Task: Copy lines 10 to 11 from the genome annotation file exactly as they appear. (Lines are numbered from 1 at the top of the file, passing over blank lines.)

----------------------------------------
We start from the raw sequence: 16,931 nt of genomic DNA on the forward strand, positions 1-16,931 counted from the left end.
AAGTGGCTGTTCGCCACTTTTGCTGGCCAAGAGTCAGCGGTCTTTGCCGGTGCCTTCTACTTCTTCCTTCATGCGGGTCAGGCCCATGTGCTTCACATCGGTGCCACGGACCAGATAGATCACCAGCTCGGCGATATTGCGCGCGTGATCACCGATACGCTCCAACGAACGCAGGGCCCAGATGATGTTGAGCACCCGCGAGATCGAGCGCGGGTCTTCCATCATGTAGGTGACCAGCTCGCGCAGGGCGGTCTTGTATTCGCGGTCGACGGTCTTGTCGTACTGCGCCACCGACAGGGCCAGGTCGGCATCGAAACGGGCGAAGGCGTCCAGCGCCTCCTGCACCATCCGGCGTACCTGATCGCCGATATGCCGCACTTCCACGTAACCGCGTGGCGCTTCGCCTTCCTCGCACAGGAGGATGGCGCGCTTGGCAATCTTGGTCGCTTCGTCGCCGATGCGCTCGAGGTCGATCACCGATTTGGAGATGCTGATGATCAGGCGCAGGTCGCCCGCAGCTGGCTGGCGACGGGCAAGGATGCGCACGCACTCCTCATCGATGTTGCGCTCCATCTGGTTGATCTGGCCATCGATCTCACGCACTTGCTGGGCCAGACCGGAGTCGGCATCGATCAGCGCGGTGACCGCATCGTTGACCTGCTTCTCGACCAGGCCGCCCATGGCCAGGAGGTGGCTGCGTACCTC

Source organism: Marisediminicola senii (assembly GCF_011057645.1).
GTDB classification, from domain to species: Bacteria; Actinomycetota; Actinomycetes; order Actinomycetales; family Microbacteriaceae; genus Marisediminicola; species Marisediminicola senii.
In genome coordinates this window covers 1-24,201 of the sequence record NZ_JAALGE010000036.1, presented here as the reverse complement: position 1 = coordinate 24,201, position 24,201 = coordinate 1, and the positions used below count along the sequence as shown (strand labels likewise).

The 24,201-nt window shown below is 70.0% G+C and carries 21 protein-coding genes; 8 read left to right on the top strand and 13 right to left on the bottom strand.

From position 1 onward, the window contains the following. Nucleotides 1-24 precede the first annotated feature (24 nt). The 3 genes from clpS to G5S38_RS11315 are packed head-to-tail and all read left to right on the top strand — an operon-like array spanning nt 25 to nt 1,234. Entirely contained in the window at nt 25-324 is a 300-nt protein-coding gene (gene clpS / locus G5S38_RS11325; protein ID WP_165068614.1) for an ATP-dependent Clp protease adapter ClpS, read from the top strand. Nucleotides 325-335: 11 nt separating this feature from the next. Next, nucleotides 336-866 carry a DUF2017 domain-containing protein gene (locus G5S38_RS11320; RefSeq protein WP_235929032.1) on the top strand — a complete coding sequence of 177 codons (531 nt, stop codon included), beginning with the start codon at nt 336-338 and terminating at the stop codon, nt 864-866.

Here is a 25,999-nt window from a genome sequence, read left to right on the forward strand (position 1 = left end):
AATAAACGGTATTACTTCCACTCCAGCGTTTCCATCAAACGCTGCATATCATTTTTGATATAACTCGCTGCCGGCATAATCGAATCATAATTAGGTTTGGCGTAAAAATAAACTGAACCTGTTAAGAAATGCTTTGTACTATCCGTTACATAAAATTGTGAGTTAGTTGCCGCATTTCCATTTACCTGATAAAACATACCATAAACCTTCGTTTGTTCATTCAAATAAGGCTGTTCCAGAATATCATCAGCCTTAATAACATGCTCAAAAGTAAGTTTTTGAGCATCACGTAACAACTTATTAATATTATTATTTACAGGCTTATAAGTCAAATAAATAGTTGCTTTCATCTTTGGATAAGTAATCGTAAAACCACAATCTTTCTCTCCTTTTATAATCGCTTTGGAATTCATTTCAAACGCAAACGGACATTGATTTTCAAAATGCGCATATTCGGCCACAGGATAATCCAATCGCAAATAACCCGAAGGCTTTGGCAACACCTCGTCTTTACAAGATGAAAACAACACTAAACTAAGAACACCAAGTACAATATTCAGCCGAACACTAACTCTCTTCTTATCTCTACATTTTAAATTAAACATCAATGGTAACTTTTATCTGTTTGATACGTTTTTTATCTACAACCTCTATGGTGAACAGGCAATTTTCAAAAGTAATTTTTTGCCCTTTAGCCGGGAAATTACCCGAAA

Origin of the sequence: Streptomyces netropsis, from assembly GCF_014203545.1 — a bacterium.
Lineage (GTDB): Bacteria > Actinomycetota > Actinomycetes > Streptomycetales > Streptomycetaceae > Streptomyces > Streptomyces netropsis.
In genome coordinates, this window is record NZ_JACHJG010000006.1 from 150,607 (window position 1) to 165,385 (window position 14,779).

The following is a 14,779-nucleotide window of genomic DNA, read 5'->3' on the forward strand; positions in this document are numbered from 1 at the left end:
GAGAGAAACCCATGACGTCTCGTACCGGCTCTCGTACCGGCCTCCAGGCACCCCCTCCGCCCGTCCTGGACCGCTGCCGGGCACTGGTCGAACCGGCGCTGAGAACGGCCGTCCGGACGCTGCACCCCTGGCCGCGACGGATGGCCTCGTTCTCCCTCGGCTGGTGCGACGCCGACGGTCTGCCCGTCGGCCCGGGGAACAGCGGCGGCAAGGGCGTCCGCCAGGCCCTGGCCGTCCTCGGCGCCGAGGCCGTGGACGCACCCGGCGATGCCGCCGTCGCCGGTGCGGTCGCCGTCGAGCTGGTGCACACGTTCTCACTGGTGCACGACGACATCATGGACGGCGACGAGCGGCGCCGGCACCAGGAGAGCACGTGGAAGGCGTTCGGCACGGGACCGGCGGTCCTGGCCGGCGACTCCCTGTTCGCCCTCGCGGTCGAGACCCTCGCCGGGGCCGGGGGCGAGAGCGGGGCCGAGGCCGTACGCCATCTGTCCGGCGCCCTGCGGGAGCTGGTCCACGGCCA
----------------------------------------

Origin of the sequence: Streptomyces netropsis, from assembly GCF_014203545.1 — a bacterium.
Lineage (GTDB): Bacteria > Actinomycetota > Actinomycetes > Streptomycetales > Streptomycetaceae > Streptomyces > Streptomyces netropsis.